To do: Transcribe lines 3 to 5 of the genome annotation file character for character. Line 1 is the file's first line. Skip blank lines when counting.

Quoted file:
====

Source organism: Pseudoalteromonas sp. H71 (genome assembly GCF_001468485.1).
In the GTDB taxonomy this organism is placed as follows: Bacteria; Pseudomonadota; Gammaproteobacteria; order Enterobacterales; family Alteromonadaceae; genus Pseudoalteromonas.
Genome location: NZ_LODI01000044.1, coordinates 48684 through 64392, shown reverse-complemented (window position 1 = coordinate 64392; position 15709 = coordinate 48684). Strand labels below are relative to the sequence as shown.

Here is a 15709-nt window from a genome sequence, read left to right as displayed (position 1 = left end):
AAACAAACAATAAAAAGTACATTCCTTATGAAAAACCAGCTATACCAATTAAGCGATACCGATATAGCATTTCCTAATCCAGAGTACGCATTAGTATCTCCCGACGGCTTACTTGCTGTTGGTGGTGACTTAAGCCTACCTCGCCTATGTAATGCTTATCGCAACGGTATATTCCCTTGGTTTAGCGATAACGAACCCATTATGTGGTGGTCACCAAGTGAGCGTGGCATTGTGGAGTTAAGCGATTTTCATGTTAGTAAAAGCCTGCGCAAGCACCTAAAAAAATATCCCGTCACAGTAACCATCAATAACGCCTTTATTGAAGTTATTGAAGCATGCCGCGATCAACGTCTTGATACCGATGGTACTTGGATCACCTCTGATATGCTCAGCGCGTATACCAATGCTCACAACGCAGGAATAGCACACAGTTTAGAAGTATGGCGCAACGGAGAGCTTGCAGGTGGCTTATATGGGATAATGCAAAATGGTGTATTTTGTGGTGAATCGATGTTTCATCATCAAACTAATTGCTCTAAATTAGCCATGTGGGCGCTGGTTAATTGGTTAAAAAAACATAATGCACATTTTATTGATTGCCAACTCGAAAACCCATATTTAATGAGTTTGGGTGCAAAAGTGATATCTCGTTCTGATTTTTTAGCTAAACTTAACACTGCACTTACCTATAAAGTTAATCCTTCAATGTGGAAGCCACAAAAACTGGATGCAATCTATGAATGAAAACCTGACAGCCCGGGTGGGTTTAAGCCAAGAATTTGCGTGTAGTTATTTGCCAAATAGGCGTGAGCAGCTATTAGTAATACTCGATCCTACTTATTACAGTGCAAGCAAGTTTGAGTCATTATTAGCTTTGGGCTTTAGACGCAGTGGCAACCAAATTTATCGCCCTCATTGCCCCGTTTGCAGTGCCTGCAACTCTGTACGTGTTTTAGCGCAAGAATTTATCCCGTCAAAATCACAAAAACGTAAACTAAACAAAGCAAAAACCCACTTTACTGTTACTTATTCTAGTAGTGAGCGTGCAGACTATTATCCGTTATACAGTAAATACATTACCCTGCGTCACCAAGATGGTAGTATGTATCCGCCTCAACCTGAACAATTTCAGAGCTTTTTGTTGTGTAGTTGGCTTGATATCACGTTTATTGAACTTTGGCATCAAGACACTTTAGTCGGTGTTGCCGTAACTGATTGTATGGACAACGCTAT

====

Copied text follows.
Genome location: NZ_LODI01000044.1, coordinates 48684 through 64392, shown reverse-complemented (window position 1 = coordinate 64392; position 15709 = coordinate 48684). Strand labels below are relative to the sequence as shown.

Here is a 15709-nt window from a genome sequence, read left to right as displayed (position 1 = left end):
AAACAAACAATAAAAAGTACATTCCTTATGAAAAACCAGCTATACCAATTAAGCGATACCGATATAGCATTTCCTAATCCAGAGTACGCATTAGTATCTCCCGACGGCTTACTTGCTGTTGGTGGTGACTTAAGCCTACCTCGCCTATGTAATGCTTATCGCAACGGTATATTCCCTTGGTTTAGCGATAACGAACCCATTATGTGGTGGTCACCAAGTGAGCGTGGCATTGTGGAGTTAAGCGATTTTCATGTTAGTAAAAGCCTGCGCAAGCACCTAAAAAAATATCCCGTCACAGTAACCATCAATAACGCCTTTATTGAAGTTATTGAAGCATGCCGCGATCAACGTCTTGATACCGATGGTACTTGGATCACCTCTGATATGCTCAGCGCGTATACCAATGCTCACAACGCAGGAATAGCACACAGTTTAGAAGTATGGCGCAACGGAGAGCTTGCAGGTGGCTTATATGGGATAATGCAAAATGGTGTATTTTGTGGTGAATCGATGTTTCATCATCAAACTAATTGCTCTAAATTAGCCATGTGGGCGCTGGTTAATTGGTTAAAAAAACATAATGCACATTTTATTGATTGCCAACTCGAAAACCCATATTTAATGAGTTTGGGTGCAAAAGTGATATCTCGTTCTGATTTTTTAGCTAAACTTAACACTGCACTTACCTATAAAGTTAATCCTTCAATGTGGAAGCCACAAAAACTGGATGCAATCTATGAATGAAAACCTGACAGCCCGGGTGGGTTTAAGCCAAGAATTTGCGTGTAGTTATTTGCCAAATAGGCGTGAGCAGCTATTAGTAATACTCGATCCTACTTATTACAGTGCAAGCAAGTTTGAGTCATTATTAGCTTTGGGCTTTAGACGCAGTGGCAACCAAATTTATCGCCCTCATTGCCCCGTTTGCAGTGCCTGCAACTCTGTACGTGTTTTAGCGCAAGAATTTATCCCGTCAAAATCACAAAAACGTAAACTAAACAAAGCAAAAACCCACTTTACTGTTACTTATTCTAGTAGTGAGCGTGCAGACTATTATCCGTTATACAGTAAATACATTACCCTGCGTCACCAAGATGGTAGTATGTATCCGCCTCAACCTGAACAATTTCAGAGCTTTTTGTTGTGTAGTTGGCTTGATATCACGTTTATTGAACTTTGGCATCAAGACACTTTAGTCGGTGTTGCCGTAACTGATTGTATGGACAACGCTAT